Entertainment jobs on cruise ships are very competitive. Entertainment directors receive up to 20 media packs (taped audition materials, profiles, background information and photos) daily. Often the auditioning is up against professional dancers and singers. Auditions are also the standard approach for finding dancers, singers and other guest performers. Comedians who apply need good material for three 30-minute sets. Vocalists need proven routine with music.

Some concessionaire companies and cruise lines travel around the country to audition talent, so it’s a good idea to check to see if talent scouts are coming to you area.

Entertainers are often advised to document on DVD their acts and send it to the entertainment director/concessionaires as part of the media pack. 

Pay varies. The standard salary for a cruise ship performer depends on your experience, the type of performance, the length of contract, and liner you'll be working for. Stage performers make from $1,600 to $4,000 per month for feature performances. Sometimes, entertainers don't receive a salary but are instead given a free deluxe room in return.

Benefits of Performing on Cruise Ships

  • Being a cruise line employee as a performer has a lot of advantages. Regular cast members are part of ship's crew and don't have specialized benefits. They earn $2,000-4,000 per month depending on their experience, the cruise line, and the length of the contract. 
  • Solo and guest performers are ordinarily offered passenger privileges when not fulfilling their duties. They may also be able to bring a spouse, significant other, or family member on the cruise at discounted (and sometimes free) rates. 
  • While for some the experience might be about making friends, for others it is an escape from winter, with delicious delights prepared by internationally renowned chefs. Cruise ship entertainers perform every night in front of thousands of new passengers in multi-million dollar theaters and even get their own room steward.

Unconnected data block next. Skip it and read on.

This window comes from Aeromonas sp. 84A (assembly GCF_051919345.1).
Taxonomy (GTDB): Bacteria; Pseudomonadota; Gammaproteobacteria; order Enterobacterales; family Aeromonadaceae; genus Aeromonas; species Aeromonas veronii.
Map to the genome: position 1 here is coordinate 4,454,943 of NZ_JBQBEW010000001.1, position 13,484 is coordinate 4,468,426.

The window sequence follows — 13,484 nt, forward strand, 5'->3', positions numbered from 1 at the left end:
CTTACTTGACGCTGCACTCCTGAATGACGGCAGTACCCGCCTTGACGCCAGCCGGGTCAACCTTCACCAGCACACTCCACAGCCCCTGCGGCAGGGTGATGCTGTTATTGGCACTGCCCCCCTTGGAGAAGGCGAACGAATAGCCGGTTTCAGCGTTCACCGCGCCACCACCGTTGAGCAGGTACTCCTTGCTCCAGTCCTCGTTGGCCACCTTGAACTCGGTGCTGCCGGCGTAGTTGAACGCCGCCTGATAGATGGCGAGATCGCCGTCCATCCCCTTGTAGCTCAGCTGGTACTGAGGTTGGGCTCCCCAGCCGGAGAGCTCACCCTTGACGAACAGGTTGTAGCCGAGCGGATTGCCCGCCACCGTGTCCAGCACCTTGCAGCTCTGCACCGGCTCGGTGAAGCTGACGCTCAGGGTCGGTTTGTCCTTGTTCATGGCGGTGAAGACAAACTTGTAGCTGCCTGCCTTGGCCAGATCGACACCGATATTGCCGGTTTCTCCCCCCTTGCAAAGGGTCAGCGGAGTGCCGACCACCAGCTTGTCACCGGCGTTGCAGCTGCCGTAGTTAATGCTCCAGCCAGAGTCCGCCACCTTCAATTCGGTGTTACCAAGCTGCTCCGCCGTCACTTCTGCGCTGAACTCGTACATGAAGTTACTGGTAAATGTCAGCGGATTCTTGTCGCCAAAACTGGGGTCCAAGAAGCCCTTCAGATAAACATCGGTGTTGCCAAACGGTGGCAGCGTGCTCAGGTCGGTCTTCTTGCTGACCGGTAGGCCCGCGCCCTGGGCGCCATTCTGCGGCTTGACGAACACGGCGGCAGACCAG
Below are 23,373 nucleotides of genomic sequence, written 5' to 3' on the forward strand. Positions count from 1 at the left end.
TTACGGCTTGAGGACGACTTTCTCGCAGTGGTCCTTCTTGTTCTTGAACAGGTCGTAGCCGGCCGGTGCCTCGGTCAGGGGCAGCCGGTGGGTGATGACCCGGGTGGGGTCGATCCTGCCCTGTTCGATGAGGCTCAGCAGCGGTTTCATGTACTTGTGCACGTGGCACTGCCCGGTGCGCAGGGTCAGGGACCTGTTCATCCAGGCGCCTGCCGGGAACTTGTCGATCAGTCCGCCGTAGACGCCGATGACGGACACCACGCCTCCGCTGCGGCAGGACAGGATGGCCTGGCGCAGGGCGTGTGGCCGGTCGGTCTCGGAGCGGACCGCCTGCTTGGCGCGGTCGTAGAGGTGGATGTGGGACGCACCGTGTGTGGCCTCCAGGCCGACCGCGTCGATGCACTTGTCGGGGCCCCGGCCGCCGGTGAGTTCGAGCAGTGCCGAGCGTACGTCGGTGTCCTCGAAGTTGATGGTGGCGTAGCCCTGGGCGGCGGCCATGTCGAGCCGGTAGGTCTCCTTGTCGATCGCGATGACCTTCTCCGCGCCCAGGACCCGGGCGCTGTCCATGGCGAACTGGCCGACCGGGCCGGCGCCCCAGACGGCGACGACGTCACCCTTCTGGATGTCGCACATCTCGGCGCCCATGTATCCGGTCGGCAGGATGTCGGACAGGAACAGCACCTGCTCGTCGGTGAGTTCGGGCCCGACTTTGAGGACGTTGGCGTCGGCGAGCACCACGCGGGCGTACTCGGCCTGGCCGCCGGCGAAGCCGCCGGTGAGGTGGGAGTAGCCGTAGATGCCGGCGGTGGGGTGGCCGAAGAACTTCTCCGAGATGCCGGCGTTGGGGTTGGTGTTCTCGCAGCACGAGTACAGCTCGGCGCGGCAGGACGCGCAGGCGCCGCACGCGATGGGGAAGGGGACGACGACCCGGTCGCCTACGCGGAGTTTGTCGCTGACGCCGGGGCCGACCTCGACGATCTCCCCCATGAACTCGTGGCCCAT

• Performing on cruise ships is great ad for talented artists, who are also able to travel the world and experience a variety of destinations. When their duties don't interfere, even crew members are permitted to go ashore and have a good time.
  • Beyond the fascination of discovering the world, entering exotic ports of call can change the way one sees the world. Cruise ship performers often have free time like never before, an opportunity to save most of the money they make, and free travel.

The True Story: Confessions of Cruise Ship Entertainers

Quite often, however, entertaining people who are on a cruise vacation may not be a dream job. In recent years, there were a number of infamous allegations of cruise ship entertainers involving sex, drugs and more. A handful of piano players and comedians, current and former, revealed the juicy details about behind-the-curtain life of cruise ship entertainers. 

Piano players on cruise ships usually work on contracts as long as 6 months at a time, beating out melodies in piano bars every night. Randall Barnes, who worked for Holland America Line as a piano player over a decade ago, managed 6 long years at the line. He described his return from months at sea with glassy-eyed stare and barely able to socialize for weeks. Barnes said: “I wouldn’t even think of touching a piano between contracts”.

Comedians usually work as guest entertainers and cycle onboard through a schedule of short hops as featured performers once or twice during a 7-day cruise. Between sailings they maintain a land-based career. Jimmy Dunn, star of CBS sitcom, The McCarthy’s, keeps quiet the days about his past life as a cruise ship comedian. He gives no credit to the time spent onboard for his success. In 2012 Dunn wrote a book about cruise life, "Boat Hack: A stand-up comic’s farewell to the cruise industry: Not cruise line approved." 

The thing that makes seemingly easy work intense is the “never off” factor. The performing on cruise ships employees are contractually obligated to smile, socialize and entertain every moment they are onboard the ship. All discussions, negotiations, contracts and agreements are left at the dock.